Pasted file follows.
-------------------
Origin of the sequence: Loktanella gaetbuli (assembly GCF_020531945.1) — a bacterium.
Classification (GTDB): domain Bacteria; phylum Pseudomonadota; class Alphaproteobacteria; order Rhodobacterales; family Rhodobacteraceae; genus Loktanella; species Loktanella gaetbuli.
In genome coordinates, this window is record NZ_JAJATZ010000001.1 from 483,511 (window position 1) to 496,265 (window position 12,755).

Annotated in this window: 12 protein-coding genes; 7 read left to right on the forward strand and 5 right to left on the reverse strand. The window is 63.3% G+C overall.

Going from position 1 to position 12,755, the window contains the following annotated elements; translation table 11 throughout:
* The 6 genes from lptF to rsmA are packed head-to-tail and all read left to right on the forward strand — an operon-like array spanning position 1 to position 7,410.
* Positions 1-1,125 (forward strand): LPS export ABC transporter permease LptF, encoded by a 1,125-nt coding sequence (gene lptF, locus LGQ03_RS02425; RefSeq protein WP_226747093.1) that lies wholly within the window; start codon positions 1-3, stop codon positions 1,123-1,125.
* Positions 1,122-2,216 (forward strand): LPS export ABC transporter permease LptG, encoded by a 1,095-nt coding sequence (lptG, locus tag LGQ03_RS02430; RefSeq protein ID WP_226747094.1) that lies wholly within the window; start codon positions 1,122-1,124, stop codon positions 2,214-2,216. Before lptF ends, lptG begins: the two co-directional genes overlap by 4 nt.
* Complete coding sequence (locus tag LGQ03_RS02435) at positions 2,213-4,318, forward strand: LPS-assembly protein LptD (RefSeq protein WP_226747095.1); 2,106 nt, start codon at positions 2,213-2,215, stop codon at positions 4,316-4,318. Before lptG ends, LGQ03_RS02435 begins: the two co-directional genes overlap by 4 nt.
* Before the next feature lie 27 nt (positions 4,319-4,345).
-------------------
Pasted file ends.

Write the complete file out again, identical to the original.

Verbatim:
Origin of the sequence: Loktanella gaetbuli (assembly GCF_020531945.1) — a bacterium.
Classification (GTDB): domain Bacteria; phylum Pseudomonadota; class Alphaproteobacteria; order Rhodobacterales; family Rhodobacteraceae; genus Loktanella; species Loktanella gaetbuli.
In genome coordinates, this window is record NZ_JAJATZ010000001.1 from 483,511 (window position 1) to 496,265 (window position 12,755).

Annotated in this window: 12 protein-coding genes; 7 read left to right on the forward strand and 5 right to left on the reverse strand. The window is 63.3% G+C overall.

Going from position 1 to position 12,755, the window contains the following annotated elements; translation table 11 throughout:
* The 6 genes from lptF to rsmA are packed head-to-tail and all read left to right on the forward strand — an operon-like array spanning position 1 to position 7,410.
* Positions 1-1,125 (forward strand): LPS export ABC transporter permease LptF, encoded by a 1,125-nt coding sequence (gene lptF, locus LGQ03_RS02425; RefSeq protein WP_226747093.1) that lies wholly within the window; start codon positions 1-3, stop codon positions 1,123-1,125.
* Positions 1,122-2,216 (forward strand): LPS export ABC transporter permease LptG, encoded by a 1,095-nt coding sequence (lptG, locus tag LGQ03_RS02430; RefSeq protein ID WP_226747094.1) that lies wholly within the window; start codon positions 1,122-1,124, stop codon positions 2,214-2,216. Before lptF ends, lptG begins: the two co-directional genes overlap by 4 nt.
* Complete coding sequence (locus tag LGQ03_RS02435) at positions 2,213-4,318, forward strand: LPS-assembly protein LptD (RefSeq protein WP_226747095.1); 2,106 nt, start codon at positions 2,213-2,215, stop codon at positions 4,316-4,318. Before lptG ends, LGQ03_RS02435 begins: the two co-directional genes overlap by 4 nt.
* Before the next feature lie 27 nt (positions 4,319-4,345).